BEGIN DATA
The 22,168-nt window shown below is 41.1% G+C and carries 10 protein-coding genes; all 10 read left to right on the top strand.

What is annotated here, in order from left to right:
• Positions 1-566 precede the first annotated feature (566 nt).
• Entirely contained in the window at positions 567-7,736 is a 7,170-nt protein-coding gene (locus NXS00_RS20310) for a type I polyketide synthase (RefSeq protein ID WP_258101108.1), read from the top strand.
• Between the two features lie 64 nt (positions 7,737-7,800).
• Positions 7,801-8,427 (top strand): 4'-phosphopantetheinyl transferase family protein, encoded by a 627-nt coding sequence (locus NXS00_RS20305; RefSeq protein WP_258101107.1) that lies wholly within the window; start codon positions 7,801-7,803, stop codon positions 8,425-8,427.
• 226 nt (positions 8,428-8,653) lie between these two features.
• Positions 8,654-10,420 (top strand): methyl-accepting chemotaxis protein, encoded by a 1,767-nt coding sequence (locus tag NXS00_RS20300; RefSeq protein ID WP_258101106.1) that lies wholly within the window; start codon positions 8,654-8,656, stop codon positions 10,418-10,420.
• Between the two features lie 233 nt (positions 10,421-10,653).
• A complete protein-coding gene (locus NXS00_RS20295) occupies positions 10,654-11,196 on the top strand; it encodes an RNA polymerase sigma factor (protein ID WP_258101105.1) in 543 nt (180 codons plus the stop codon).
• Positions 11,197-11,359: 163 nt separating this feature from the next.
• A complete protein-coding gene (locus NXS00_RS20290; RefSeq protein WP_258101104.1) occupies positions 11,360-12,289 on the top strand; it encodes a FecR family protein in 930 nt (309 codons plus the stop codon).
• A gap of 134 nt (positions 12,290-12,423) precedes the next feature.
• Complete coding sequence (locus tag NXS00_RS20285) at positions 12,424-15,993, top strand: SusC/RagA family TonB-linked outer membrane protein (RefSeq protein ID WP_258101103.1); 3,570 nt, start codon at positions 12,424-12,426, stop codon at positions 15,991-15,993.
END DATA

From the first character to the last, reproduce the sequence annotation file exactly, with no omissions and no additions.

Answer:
The 22,168-nt window shown below is 41.1% G+C and carries 10 protein-coding genes; all 10 read left to right on the top strand.

What is annotated here, in order from left to right:
• Positions 1-566 precede the first annotated feature (566 nt).
• Entirely contained in the window at positions 567-7,736 is a 7,170-nt protein-coding gene (locus NXS00_RS20310) for a type I polyketide synthase (RefSeq protein ID WP_258101108.1), read from the top strand.
• Between the two features lie 64 nt (positions 7,737-7,800).
• Positions 7,801-8,427 (top strand): 4'-phosphopantetheinyl transferase family protein, encoded by a 627-nt coding sequence (locus NXS00_RS20305; RefSeq protein WP_258101107.1) that lies wholly within the window; start codon positions 7,801-7,803, stop codon positions 8,425-8,427.
• 226 nt (positions 8,428-8,653) lie between these two features.
• Positions 8,654-10,420 (top strand): methyl-accepting chemotaxis protein, encoded by a 1,767-nt coding sequence (locus tag NXS00_RS20300; RefSeq protein ID WP_258101106.1) that lies wholly within the window; start codon positions 8,654-8,656, stop codon positions 10,418-10,420.
• Between the two features lie 233 nt (positions 10,421-10,653).
• A complete protein-coding gene (locus NXS00_RS20295) occupies positions 10,654-11,196 on the top strand; it encodes an RNA polymerase sigma factor (protein ID WP_258101105.1) in 543 nt (180 codons plus the stop codon).
• Positions 11,197-11,359: 163 nt separating this feature from the next.
• A complete protein-coding gene (locus NXS00_RS20290; RefSeq protein WP_258101104.1) occupies positions 11,360-12,289 on the top strand; it encodes a FecR family protein in 930 nt (309 codons plus the stop codon).
• A gap of 134 nt (positions 12,290-12,423) precedes the next feature.
• Complete coding sequence (locus tag NXS00_RS20285) at positions 12,424-15,993, top strand: SusC/RagA family TonB-linked outer membrane protein (RefSeq protein ID WP_258101103.1); 3,570 nt, start codon at positions 12,424-12,426, stop codon at positions 15,991-15,993.